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If you have ever had a flat tire, you know how frustrating and inconvenient it can be. Luckily, most cars come with a spare tire to help you get back on the road until you can fix or replace the damaged one. But have you ever wondered why spare tires have higher PSI than regular tires? This article will explain what PSI is, why spare tires have higher PSI, and how to properly check and maintain your spare tire.
What is PSI and Why Does It Matter?
The unit of measurement for air pressure is PSI, or pounds per square inch. Air pressure is the force exerted by the air molecules inside a tire on the tire walls. The higher the air pressure, the more rigid and inflated the tire is. The lower the air pressure, the more flexible and deflated the tire is.
Air pressure is essential for several reasons:
Why Do Spare Tires Have Higher PSI?
Now that you know what PSI is and why it matters, let’s answer the central question: why do spare tires have higher PSI than regular tires? The answer depends on the type of spare tire you have. There are two main spare tire types: donut spare tires and full-size spare tires.
Donut Spare Tires
Donut spare tires, compact or temporary spare tires, are smaller and thinner than regular tires. They save space and weight in your trunk and serve as an emergency solution. Please only use them for short distances or low speeds.
Because of their smaller size, donut spare tires need higher PSI to support the weight of your car. The recommended PSI for donut spare tires is usually around 60 PSI, almost twice as much as regular tires. This higher pressure gives them more stability and control for short-term use. However, it also makes them more prone to overheating and blowouts. Do not drive them for more than 70 miles or exceed 50 mph. Replace them promptly with a regular tire.
Full-Size Spare Tires
Full-size spare tires, or conventional or permanent spare tires, are the same size and shape as regular tires. They can replace any of your standard tires and last just as long. Typically, larger vehicles like trucks or SUVs have them, offering more trunk space and weight capacity.
Because of their standard size, full-size spare tires do not need higher PSI than regular tires. The recommended PSI for full-size spare tires is usually the same as that for common tires, typically between 32 and 38 PSI. This normal pressure gives them the same performance and durability as regular tires. However, it also means they take up more space and weight in your trunk, which might affect fuel efficiency and cargo capacity.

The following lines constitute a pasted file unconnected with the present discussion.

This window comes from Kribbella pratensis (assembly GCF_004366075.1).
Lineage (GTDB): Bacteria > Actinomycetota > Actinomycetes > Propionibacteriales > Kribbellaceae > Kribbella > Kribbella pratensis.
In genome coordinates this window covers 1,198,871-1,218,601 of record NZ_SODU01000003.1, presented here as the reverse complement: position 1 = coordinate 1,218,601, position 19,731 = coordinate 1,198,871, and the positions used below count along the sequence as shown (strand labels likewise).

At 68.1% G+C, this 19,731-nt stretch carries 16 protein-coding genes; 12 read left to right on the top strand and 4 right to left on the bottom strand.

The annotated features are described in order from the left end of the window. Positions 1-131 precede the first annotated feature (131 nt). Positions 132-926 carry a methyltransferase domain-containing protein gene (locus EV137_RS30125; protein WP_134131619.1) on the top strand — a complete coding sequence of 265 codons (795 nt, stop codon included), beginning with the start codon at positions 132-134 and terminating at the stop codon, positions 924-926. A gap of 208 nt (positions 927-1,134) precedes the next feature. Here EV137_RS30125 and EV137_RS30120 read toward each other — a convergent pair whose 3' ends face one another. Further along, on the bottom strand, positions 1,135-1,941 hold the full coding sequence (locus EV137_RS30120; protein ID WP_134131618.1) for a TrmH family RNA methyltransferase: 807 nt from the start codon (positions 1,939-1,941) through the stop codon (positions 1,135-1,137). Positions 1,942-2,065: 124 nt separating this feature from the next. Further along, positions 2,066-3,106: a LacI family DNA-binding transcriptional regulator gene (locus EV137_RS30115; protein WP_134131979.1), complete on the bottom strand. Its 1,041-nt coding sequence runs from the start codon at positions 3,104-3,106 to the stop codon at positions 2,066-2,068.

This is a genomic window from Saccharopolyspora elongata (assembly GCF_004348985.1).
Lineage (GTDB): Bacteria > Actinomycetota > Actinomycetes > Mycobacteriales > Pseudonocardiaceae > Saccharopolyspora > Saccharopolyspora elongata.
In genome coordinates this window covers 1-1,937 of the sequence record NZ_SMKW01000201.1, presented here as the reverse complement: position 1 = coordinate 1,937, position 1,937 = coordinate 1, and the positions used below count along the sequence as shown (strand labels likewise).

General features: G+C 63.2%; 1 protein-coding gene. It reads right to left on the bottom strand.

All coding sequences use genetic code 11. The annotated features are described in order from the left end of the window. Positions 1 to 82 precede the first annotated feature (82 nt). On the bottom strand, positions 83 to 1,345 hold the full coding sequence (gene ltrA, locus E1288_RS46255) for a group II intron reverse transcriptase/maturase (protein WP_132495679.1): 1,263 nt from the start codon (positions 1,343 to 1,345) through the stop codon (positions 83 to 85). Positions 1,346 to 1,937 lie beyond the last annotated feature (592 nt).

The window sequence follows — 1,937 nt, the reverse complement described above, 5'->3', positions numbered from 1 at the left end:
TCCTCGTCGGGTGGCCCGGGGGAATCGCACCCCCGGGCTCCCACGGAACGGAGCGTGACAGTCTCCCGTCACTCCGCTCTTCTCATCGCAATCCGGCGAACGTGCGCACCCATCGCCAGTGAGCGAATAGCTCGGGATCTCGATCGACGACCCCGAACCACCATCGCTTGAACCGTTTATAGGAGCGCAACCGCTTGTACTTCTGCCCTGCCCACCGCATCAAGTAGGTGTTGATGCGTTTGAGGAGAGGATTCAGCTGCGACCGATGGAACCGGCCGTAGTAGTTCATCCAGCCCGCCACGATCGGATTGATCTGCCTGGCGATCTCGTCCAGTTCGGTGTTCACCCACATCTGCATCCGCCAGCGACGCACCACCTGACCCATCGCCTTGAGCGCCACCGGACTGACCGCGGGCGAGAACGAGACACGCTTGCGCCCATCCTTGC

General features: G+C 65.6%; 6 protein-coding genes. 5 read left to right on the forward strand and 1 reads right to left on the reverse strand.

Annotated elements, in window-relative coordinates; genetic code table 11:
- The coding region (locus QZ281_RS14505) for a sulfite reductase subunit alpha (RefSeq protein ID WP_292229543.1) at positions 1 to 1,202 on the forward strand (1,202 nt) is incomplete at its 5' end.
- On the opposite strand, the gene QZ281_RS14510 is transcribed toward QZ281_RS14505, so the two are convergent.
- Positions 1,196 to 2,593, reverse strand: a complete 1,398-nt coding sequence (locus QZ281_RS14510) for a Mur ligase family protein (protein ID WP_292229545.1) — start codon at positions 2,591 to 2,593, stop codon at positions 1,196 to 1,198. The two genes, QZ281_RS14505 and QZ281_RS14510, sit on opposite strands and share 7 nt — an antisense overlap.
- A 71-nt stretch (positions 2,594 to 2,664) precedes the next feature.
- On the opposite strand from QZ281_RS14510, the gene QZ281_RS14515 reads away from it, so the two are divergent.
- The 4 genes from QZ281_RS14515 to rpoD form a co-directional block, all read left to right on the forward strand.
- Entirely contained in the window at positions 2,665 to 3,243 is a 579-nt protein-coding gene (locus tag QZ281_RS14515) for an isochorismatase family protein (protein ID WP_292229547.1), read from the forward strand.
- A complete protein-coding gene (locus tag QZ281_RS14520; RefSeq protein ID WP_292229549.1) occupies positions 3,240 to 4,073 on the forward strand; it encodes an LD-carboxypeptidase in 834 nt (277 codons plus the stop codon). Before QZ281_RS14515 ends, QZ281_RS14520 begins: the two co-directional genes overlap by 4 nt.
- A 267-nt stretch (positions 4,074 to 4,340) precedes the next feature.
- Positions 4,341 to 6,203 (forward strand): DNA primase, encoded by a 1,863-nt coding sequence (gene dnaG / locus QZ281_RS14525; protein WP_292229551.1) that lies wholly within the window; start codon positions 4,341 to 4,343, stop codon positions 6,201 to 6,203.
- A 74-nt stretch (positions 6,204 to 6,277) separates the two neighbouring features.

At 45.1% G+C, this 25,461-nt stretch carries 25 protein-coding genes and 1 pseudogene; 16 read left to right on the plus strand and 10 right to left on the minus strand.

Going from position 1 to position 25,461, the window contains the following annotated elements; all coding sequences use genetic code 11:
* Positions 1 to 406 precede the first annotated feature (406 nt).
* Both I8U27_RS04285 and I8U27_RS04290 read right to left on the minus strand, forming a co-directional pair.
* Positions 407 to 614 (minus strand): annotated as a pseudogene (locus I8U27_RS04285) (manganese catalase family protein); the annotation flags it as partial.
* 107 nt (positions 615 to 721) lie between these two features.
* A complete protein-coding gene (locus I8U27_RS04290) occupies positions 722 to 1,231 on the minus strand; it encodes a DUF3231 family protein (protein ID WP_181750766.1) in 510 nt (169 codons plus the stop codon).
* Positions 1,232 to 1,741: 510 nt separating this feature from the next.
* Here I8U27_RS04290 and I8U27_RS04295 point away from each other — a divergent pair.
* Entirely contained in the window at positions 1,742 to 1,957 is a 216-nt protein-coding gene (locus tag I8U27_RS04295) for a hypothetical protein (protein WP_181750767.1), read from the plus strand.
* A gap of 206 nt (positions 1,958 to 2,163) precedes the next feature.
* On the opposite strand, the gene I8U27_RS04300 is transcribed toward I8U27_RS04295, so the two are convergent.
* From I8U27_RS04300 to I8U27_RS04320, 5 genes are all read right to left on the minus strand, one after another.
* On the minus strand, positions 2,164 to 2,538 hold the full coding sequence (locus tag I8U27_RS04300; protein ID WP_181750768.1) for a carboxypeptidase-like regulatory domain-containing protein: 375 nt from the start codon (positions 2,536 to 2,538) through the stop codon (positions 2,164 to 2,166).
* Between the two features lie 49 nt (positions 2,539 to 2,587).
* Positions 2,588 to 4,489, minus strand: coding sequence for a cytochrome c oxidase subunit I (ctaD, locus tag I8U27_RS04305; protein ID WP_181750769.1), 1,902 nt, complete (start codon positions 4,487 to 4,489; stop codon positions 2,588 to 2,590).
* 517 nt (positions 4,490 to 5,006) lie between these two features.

How to Check and Maintain Your Spare Tire Properly
Regardless of your spare tire type, you should always check and maintain it properly. Here are some tips on how to do that:
- Check the PSI of your spare tire regularly, at least once a month, or every time you rotate your tires. Use a tire pressure gauge to find out the PSI of your spare tire. To do that, locate the valve stem on your spare tire, unscrew the cap, press the gauge against the valve stem, and read the PSI on the meter. If the PSI is too low or too high, adjust it accordingly using an air compressor or a tire inflator. You can find the recommended PSI for your spare tire on the tire sidewall, either on the sticker inside the driver’s door or in the owner’s manual.
- Check the situation of your spare tire regularly, at least once a year or every time you use it. You can use your eyes and hands to inspect the condition of your spare tire. To do that, look for any signs of damage, such as cracks, bulges, punctures, or wear. If you find any, replace your spare tire as soon as possible. You can also scan the tread depth of your spare tire using a penny or a tread depth gauge. To do that, insert the penny or the meter into the tread grooves of your spare tire. If you can see the top of Lincoln’s head on the penny or the gauge reads less than 2/32 of an inch, your spare tire is worn out and needs to be replaced.
- Store your spare tire properly in a cold, dry space and away from direct sunlight and heat sources. You can use an extra tire cover to protect your spare tire from dust, dirt, and moisture. You can also use a spare tire carrier or a spare tire mount to secure your spare tire in your trunk or under your car. Doing this can stop your spare tire from shifting and breaking down while driving.
Spare tires are lifesavers when you have a flat tire, but are not the same as regular tires. Depending on your spare tire type, you might need to inflate it to a higher PSI than standard tires. It’s so because donut spare tires are smaller and require more pressure to support the weight of your car, while full-size spare tires are common and need the same pressure as regular tires. To confirm the safety and performance of your spare tire, you should always check and maintain it properly. By following these tips, you can make the most of your spare tire and get back on the road safely and smoothly.